Weekly Seminar: Spring 2013
Speaker: Dr. Raúl Bayoán Cal (Portland State University)
Title: "Statistical Analysis of a Model Wind Turbine Array Boundary Layer"
Date: Friday, March 29, 2013
Time: 11:00 a.m.
Location: Gilman Hall 50 (Marjorie M. Fisher Hall)
A wind turbine array was created for the purpose of investigating wake interaction and atmospheric boundary layer recovery dynamics given standard Cartesian and row-offset configurations. The snapshot proper orthogonal decomposition is applied to velocity measurements. Resulting POD modes are used in constructing low dimensional models of turbulent statistics including turbulence production and the flux of kinetic energy. Convergence for low-dimensional models determined by the absolute span of the streamwise average profile of the Reynolds stress. Models demonstrate that the flux of kinetic energy and turbulence production are accurately rebuilt with approximately 1% of the total resultant POD modes. Additionally, structures associated with the top-tip of the rotor blade reconstruct with fewer modes than those associated with the bottom-tip of the rotor or the nacelle. This demonstrates that the greatest part of the turbulent energy is located high in the turbine canopy. Other statistical representations of the wind turbine array boundary layer will be assessed.
Dr. Cal is an assistant professor in the Department of Mechanical and Materials Engineering at Portland State University. He also holds an appointment as visiting professor at Johns Hopkins University. He received his B.S., M.S. and Ph.D. in Mechanical Engineering from Rensselaer Polytechnic Institute in Troy, NY in 2001, 2003, and 2006, respectively. He also holds another M.S. Degree in Experimental and Computational Turbulence from Chalmers University of Technology attained in 2006. During 2006 to 2008, he was a postdoctoral fellow at Johns Hopkins University. Dr. Cal joined Portland State faculty in 2009. Dr. Cal’s area of research is focused on understanding hydrodynamic turbulence and complexity in fluid mechanics in general. He uses theoretical and experimental tools to assess the behavior of the flow. Emphasis is placed on topics such as interactions of wind turbine arrays and urban canopies with the atmospheric boundary layer as well as external effects on the turbulent boundary layer such as pressure gradient, surface roughness and incoming turbulence levels. Experimental techniques such as particle image velocimetry, laser Doppler velocimetry and hot-wire anemometry are used to quantify such flows in scaled environments.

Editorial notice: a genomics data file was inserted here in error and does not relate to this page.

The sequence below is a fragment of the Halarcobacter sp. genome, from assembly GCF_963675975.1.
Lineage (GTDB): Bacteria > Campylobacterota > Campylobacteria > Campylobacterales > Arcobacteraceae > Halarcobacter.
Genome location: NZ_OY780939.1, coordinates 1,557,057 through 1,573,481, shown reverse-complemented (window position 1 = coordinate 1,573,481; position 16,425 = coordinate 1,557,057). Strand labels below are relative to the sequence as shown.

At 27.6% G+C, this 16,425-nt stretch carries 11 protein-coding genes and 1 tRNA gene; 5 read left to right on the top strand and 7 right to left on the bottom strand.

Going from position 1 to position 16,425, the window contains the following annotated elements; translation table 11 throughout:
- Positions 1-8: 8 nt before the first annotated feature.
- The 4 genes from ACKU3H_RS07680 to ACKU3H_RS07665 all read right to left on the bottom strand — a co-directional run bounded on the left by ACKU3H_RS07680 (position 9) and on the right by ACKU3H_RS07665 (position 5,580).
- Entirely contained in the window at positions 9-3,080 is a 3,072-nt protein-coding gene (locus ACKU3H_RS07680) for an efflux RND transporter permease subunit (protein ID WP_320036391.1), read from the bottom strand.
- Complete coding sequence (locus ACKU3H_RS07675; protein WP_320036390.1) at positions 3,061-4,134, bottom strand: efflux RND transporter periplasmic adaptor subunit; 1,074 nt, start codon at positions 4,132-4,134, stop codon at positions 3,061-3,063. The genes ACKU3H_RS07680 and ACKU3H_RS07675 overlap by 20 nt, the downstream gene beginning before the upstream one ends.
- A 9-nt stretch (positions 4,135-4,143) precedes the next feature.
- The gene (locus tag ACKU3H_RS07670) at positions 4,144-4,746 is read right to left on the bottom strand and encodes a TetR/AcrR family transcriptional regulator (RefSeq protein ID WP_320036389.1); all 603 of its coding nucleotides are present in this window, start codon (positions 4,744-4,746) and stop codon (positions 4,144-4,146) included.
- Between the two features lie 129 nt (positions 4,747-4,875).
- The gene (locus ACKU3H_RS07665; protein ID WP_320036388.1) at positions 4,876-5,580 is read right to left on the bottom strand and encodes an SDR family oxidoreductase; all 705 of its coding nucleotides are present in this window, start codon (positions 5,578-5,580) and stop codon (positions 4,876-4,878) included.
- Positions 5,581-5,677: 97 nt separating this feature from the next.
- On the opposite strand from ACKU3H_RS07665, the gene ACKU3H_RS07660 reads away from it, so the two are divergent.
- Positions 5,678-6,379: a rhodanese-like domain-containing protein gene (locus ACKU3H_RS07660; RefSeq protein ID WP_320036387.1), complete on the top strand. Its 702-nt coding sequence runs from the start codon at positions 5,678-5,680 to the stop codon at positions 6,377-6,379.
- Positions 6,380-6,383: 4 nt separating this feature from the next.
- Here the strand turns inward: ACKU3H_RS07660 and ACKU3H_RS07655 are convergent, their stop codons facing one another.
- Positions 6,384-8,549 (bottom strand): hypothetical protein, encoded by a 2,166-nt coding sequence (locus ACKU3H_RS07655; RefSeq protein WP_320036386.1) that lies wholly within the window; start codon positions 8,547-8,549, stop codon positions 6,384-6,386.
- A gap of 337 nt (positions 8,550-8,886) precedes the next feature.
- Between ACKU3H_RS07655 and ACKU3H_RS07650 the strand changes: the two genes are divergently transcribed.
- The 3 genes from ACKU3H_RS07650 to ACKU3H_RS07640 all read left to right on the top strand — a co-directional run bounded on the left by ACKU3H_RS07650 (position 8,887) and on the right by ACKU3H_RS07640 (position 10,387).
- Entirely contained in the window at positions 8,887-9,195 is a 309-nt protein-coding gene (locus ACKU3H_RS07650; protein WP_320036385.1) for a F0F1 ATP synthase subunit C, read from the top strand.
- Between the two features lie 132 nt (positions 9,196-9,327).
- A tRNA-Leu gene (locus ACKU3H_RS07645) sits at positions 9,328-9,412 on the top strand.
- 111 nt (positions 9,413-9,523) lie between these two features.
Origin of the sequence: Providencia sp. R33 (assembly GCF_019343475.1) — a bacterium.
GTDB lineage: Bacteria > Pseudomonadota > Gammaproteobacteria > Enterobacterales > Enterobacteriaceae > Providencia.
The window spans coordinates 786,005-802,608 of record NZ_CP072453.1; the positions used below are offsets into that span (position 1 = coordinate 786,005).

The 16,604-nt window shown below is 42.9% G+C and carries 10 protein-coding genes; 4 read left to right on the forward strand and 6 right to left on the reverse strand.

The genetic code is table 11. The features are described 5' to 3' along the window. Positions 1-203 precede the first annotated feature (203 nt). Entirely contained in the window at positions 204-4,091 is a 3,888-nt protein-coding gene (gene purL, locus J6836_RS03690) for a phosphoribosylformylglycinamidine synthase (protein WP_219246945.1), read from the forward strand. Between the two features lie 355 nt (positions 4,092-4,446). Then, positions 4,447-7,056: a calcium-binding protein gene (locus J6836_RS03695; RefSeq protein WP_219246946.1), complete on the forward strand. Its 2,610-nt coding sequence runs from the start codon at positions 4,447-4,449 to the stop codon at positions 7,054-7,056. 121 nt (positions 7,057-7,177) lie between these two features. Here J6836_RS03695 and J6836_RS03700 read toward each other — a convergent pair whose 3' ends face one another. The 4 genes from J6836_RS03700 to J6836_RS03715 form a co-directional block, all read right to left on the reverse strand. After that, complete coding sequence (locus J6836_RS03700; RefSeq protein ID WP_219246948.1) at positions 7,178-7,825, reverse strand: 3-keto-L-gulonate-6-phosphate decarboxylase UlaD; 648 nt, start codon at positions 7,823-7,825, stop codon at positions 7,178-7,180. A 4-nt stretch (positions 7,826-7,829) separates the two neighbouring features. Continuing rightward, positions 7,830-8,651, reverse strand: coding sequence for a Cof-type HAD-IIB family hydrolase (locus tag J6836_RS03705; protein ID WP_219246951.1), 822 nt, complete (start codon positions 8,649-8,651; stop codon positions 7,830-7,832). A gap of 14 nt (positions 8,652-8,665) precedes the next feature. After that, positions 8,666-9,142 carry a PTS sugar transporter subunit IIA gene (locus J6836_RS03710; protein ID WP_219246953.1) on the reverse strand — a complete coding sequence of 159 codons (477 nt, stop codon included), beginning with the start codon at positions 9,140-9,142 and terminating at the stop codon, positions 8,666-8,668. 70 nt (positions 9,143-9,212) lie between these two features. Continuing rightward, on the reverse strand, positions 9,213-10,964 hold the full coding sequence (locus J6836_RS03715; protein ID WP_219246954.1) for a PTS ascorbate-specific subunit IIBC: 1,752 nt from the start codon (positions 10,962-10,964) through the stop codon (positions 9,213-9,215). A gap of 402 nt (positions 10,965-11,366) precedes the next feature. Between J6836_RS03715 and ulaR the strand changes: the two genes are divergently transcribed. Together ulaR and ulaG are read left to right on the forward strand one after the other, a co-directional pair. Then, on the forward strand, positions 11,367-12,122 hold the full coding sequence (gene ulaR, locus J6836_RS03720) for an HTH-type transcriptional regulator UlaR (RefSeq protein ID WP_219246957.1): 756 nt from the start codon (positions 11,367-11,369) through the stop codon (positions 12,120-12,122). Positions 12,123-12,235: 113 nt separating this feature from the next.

2013 CEAFM-Burgers-GWU Research Symposium
Date: Tuesday, May 21, 2013
Time: 8:30 a.m. to 6:00 p.m.
Location: Gilman Hall, Room 50 (Marjorie M. Fisher Room)
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